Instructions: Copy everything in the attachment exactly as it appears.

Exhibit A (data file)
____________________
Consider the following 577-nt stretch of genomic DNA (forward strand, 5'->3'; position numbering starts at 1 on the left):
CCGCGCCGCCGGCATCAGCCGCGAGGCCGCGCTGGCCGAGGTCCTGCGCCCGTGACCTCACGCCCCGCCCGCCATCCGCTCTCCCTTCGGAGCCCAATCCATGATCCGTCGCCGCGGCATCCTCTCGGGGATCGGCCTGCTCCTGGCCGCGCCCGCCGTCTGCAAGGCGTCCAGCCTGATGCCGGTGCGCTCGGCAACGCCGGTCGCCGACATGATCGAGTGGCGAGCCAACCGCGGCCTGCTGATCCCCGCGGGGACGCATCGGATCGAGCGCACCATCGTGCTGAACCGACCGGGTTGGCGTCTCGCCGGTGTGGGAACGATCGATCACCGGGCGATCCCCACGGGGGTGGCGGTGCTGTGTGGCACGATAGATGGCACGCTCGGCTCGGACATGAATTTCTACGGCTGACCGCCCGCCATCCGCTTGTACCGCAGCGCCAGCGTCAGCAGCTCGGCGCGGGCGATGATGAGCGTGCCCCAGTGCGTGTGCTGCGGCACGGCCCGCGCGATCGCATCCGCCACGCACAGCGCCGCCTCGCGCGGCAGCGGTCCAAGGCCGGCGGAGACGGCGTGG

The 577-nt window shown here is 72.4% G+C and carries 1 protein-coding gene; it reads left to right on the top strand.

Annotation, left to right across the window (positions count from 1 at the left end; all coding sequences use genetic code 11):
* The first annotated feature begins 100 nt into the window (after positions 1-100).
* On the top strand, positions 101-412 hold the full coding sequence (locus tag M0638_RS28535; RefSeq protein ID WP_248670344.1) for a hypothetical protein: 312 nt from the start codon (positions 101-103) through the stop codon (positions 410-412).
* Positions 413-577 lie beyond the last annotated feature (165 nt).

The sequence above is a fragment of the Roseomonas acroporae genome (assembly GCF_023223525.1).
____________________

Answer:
Consider the following 577-nt stretch of genomic DNA (forward strand, 5'->3'; position numbering starts at 1 on the left):
CCGCGCCGCCGGCATCAGCCGCGAGGCCGCGCTGGCCGAGGTCCTGCGCCCGTGACCTCACGCCCCGCCCGCCATCCGCTCTCCCTTCGGAGCCCAATCCATGATCCGTCGCCGCGGCATCCTCTCGGGGATCGGCCTGCTCCTGGCCGCGCCCGCCGTCTGCAAGGCGTCCAGCCTGATGCCGGTGCGCTCGGCAACGCCGGTCGCCGACATGATCGAGTGGCGAGCCAACCGCGGCCTGCTGATCCCCGCGGGGACGCATCGGATCGAGCGCACCATCGTGCTGAACCGACCGGGTTGGCGTCTCGCCGGTGTGGGAACGATCGATCACCGGGCGATCCCCACGGGGGTGGCGGTGCTGTGTGGCACGATAGATGGCACGCTCGGCTCGGACATGAATTTCTACGGCTGACCGCCCGCCATCCGCTTGTACCGCAGCGCCAGCGTCAGCAGCTCGGCGCGGGCGATGATGAGCGTGCCCCAGTGCGTGTGCTGCGGCACGGCCCGCGCGATCGCATCCGCCACGCACAGCGCCGCCTCGCGCGGCAGCGGTCCAAGGCCGGCGGAGACGGCGTGG

The 577-nt window shown here is 72.4% G+C and carries 1 protein-coding gene; it reads left to right on the top strand.

Annotation, left to right across the window (positions count from 1 at the left end; all coding sequences use genetic code 11):
* The first annotated feature begins 100 nt into the window (after positions 1-100).
* On the top strand, positions 101-412 hold the full coding sequence (locus tag M0638_RS28535; RefSeq protein ID WP_248670344.1) for a hypothetical protein: 312 nt from the start codon (positions 101-103) through the stop codon (positions 410-412).
* Positions 413-577 lie beyond the last annotated feature (165 nt).

The sequence above is a fragment of the Roseomonas acroporae genome (assembly GCF_023223525.1).